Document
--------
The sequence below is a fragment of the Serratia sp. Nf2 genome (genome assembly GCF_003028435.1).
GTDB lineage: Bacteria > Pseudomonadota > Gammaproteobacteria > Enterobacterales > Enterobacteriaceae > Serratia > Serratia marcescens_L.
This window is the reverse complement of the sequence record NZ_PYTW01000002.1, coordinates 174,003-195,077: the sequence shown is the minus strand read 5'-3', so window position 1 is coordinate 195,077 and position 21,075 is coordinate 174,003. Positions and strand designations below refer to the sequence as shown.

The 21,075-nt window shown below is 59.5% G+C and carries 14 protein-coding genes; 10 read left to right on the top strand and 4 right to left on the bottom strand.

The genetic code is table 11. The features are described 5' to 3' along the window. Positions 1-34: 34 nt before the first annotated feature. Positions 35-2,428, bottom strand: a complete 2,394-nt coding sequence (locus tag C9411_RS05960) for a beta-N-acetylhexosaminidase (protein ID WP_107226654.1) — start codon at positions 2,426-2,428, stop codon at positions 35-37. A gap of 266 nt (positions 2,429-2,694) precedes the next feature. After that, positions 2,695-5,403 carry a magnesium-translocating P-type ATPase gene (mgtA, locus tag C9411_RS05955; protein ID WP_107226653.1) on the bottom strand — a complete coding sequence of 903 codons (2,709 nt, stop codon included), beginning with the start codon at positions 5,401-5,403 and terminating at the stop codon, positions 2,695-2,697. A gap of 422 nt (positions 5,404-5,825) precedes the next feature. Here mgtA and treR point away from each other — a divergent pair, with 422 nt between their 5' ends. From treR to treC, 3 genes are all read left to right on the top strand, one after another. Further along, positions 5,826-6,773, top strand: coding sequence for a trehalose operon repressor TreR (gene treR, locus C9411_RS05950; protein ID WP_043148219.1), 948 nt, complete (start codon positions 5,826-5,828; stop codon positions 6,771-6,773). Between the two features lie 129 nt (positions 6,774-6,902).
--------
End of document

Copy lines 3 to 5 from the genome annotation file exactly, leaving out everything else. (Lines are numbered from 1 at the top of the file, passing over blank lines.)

This window is the reverse complement of the sequence record NZ_PYTW01000002.1, coordinates 174,003-195,077: the sequence shown is the minus strand read 5'-3', so window position 1 is coordinate 195,077 and position 21,075 is coordinate 174,003. Positions and strand designations below refer to the sequence as shown.

The 21,075-nt window shown below is 59.5% G+C and carries 14 protein-coding genes; 10 read left to right on the top strand and 4 right to left on the bottom strand.

The genetic code is table 11. The features are described 5' to 3' along the window. Positions 1-34: 34 nt before the first annotated feature. Positions 35-2,428, bottom strand: a complete 2,394-nt coding sequence (locus tag C9411_RS05960) for a beta-N-acetylhexosaminidase (protein ID WP_107226654.1) — start codon at positions 2,426-2,428, stop codon at positions 35-37. A gap of 266 nt (positions 2,429-2,694) precedes the next feature. After that, positions 2,695-5,403 carry a magnesium-translocating P-type ATPase gene (mgtA, locus tag C9411_RS05955; protein ID WP_107226653.1) on the bottom strand — a complete coding sequence of 903 codons (2,709 nt, stop codon included), beginning with the start codon at positions 5,401-5,403 and terminating at the stop codon, positions 2,695-2,697. A gap of 422 nt (positions 5,404-5,825) precedes the next feature. Here mgtA and treR point away from each other — a divergent pair, with 422 nt between their 5' ends. From treR to treC, 3 genes are all read left to right on the top strand, one after another. Further along, positions 5,826-6,773, top strand: coding sequence for a trehalose operon repressor TreR (gene treR, locus C9411_RS05950; protein ID WP_043148219.1), 948 nt, complete (start codon positions 5,826-5,828; stop codon positions 6,771-6,773). Between the two features lie 129 nt (positions 6,774-6,902).